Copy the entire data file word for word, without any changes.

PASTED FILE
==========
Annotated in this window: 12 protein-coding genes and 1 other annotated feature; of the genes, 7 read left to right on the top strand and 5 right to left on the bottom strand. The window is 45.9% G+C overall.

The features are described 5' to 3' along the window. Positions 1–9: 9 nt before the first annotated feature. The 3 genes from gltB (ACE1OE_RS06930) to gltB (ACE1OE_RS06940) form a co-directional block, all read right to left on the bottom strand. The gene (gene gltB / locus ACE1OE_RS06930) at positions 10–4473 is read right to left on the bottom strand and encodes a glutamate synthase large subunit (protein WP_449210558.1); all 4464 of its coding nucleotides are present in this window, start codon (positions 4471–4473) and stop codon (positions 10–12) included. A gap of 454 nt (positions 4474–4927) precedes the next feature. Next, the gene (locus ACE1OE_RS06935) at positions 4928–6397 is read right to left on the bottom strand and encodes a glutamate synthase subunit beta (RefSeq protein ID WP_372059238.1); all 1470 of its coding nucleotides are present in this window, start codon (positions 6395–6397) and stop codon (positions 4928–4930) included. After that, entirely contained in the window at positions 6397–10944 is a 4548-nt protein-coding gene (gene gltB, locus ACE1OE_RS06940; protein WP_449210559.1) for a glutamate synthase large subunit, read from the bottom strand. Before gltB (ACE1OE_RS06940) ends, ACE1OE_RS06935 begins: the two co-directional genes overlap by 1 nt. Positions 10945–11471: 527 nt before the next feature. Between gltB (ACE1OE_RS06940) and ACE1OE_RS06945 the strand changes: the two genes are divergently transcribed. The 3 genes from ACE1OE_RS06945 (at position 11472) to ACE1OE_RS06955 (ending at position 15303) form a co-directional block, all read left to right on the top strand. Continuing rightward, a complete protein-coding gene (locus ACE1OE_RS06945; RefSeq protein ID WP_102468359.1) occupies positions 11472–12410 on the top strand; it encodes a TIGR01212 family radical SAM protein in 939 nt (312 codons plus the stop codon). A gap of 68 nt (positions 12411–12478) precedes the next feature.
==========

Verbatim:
Annotated in this window: 12 protein-coding genes and 1 other annotated feature; of the genes, 7 read left to right on the top strand and 5 right to left on the bottom strand. The window is 45.9% G+C overall.

The features are described 5' to 3' along the window. Positions 1–9: 9 nt before the first annotated feature. The 3 genes from gltB (ACE1OE_RS06930) to gltB (ACE1OE_RS06940) form a co-directional block, all read right to left on the bottom strand. The gene (gene gltB / locus ACE1OE_RS06930) at positions 10–4473 is read right to left on the bottom strand and encodes a glutamate synthase large subunit (protein WP_449210558.1); all 4464 of its coding nucleotides are present in this window, start codon (positions 4471–4473) and stop codon (positions 10–12) included. A gap of 454 nt (positions 4474–4927) precedes the next feature. Next, the gene (locus ACE1OE_RS06935) at positions 4928–6397 is read right to left on the bottom strand and encodes a glutamate synthase subunit beta (RefSeq protein ID WP_372059238.1); all 1470 of its coding nucleotides are present in this window, start codon (positions 6395–6397) and stop codon (positions 4928–4930) included. After that, entirely contained in the window at positions 6397–10944 is a 4548-nt protein-coding gene (gene gltB, locus ACE1OE_RS06940; protein WP_449210559.1) for a glutamate synthase large subunit, read from the bottom strand. Before gltB (ACE1OE_RS06940) ends, ACE1OE_RS06935 begins: the two co-directional genes overlap by 1 nt. Positions 10945–11471: 527 nt before the next feature. Between gltB (ACE1OE_RS06940) and ACE1OE_RS06945 the strand changes: the two genes are divergently transcribed. The 3 genes from ACE1OE_RS06945 (at position 11472) to ACE1OE_RS06955 (ending at position 15303) form a co-directional block, all read left to right on the top strand. Continuing rightward, a complete protein-coding gene (locus ACE1OE_RS06945; RefSeq protein ID WP_102468359.1) occupies positions 11472–12410 on the top strand; it encodes a TIGR01212 family radical SAM protein in 939 nt (312 codons plus the stop codon). A gap of 68 nt (positions 12411–12478) precedes the next feature.